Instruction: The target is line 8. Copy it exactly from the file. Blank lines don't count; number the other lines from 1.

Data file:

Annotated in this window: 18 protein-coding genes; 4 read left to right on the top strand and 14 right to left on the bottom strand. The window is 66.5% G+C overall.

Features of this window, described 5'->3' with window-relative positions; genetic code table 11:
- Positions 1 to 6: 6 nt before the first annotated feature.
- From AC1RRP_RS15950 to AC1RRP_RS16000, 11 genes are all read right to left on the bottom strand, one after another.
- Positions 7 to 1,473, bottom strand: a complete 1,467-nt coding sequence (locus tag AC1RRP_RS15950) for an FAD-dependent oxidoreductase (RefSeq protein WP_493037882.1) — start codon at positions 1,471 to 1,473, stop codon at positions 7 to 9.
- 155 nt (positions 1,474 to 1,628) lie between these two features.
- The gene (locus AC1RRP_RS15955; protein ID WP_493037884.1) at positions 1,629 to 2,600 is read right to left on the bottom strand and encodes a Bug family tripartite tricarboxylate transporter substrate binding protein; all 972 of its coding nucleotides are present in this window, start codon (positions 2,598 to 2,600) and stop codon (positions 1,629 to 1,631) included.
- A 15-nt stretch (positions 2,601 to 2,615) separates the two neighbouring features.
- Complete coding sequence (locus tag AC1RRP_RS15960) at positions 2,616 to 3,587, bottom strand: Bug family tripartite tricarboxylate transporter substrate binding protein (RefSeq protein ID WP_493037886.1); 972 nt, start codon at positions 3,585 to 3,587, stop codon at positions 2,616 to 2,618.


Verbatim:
- A 15-nt stretch (positions 2,601 to 2,615) separates the two neighbouring features.